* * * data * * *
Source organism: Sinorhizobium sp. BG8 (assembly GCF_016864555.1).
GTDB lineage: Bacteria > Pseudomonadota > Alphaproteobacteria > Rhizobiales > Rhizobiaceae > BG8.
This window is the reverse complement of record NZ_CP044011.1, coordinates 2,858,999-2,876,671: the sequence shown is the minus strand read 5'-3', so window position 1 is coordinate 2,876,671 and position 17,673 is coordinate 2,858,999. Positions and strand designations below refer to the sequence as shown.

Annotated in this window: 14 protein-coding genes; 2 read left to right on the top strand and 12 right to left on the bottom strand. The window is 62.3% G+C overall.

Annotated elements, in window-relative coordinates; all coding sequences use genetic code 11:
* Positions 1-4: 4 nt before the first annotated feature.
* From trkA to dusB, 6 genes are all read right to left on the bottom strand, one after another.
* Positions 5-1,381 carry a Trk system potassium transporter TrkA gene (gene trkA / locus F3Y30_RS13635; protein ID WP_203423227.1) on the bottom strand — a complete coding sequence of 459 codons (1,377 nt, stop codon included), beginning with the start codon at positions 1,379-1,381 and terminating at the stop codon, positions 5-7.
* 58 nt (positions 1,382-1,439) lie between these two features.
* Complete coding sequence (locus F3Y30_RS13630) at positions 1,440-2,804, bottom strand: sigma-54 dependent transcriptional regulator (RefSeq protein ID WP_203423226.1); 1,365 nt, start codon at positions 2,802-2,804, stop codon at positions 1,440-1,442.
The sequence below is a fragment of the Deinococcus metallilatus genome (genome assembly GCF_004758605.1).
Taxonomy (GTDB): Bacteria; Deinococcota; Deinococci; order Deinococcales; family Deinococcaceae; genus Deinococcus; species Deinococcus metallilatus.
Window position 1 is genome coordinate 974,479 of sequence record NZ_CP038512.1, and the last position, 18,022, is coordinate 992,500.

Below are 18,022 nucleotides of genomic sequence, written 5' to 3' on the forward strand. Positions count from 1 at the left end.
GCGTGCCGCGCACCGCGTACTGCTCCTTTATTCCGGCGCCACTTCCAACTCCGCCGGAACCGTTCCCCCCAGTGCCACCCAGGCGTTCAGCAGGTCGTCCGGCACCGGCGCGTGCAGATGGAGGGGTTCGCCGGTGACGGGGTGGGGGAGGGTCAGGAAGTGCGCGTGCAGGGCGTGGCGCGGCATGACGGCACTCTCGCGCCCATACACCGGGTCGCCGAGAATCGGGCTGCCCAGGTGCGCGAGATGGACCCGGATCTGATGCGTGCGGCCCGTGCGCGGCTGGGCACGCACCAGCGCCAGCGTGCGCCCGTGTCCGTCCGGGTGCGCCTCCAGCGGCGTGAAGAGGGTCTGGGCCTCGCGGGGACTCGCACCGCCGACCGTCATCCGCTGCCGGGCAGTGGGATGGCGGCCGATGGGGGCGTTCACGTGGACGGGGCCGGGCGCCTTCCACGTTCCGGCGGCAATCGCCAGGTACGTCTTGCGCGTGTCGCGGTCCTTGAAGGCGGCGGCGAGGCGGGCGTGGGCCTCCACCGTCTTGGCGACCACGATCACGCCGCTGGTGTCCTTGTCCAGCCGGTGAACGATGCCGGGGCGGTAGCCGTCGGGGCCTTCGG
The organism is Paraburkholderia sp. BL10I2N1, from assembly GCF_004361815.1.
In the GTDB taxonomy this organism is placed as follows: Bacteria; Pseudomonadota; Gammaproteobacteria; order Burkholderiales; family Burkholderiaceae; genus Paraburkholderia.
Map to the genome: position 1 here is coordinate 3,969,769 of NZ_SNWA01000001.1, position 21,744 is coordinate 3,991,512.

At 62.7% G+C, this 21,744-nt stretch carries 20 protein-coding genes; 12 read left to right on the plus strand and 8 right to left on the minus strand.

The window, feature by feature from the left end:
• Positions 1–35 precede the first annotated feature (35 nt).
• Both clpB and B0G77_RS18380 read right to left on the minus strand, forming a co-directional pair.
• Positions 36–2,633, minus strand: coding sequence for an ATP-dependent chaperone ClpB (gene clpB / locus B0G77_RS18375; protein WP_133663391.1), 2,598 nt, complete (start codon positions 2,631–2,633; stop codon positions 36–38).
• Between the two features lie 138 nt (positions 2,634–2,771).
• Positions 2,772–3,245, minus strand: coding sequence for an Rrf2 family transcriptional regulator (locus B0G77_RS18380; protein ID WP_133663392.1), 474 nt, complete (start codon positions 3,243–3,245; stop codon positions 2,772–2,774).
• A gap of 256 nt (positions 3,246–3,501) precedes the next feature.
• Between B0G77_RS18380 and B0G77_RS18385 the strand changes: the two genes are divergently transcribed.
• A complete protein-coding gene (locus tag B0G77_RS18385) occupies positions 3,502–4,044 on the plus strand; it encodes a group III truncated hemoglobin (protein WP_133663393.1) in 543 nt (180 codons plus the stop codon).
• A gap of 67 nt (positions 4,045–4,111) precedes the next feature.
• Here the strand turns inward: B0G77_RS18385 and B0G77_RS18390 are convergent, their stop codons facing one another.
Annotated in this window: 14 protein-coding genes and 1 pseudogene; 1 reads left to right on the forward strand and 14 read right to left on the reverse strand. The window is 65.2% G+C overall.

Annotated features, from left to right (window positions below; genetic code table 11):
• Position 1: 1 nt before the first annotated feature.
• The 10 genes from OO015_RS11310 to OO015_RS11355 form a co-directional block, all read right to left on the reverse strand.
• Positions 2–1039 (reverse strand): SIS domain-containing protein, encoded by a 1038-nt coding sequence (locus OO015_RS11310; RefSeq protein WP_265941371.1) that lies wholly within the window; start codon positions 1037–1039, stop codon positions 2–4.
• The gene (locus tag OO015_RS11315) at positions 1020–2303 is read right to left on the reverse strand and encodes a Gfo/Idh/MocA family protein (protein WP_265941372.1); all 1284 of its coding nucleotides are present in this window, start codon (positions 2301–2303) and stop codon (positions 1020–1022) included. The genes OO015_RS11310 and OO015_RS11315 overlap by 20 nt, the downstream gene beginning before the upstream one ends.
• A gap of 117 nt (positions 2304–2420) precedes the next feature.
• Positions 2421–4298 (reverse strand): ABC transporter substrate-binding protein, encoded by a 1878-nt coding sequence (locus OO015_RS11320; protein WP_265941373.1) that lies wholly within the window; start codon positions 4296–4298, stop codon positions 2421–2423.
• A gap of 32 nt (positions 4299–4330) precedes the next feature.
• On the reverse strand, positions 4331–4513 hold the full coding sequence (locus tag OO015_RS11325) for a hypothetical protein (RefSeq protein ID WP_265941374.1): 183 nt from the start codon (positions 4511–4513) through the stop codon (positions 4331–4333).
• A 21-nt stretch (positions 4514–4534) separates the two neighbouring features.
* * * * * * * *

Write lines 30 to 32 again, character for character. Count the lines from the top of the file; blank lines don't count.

• Here the strand turns inward: B0G77_RS18385 and B0G77_RS18390 are convergent, their stop codons facing one another.
Annotated in this window: 14 protein-coding genes and 1 pseudogene; 1 reads left to right on the forward strand and 14 read right to left on the reverse strand. The window is 65.2% G+C overall.

Annotated features, from left to right (window positions below; genetic code table 11):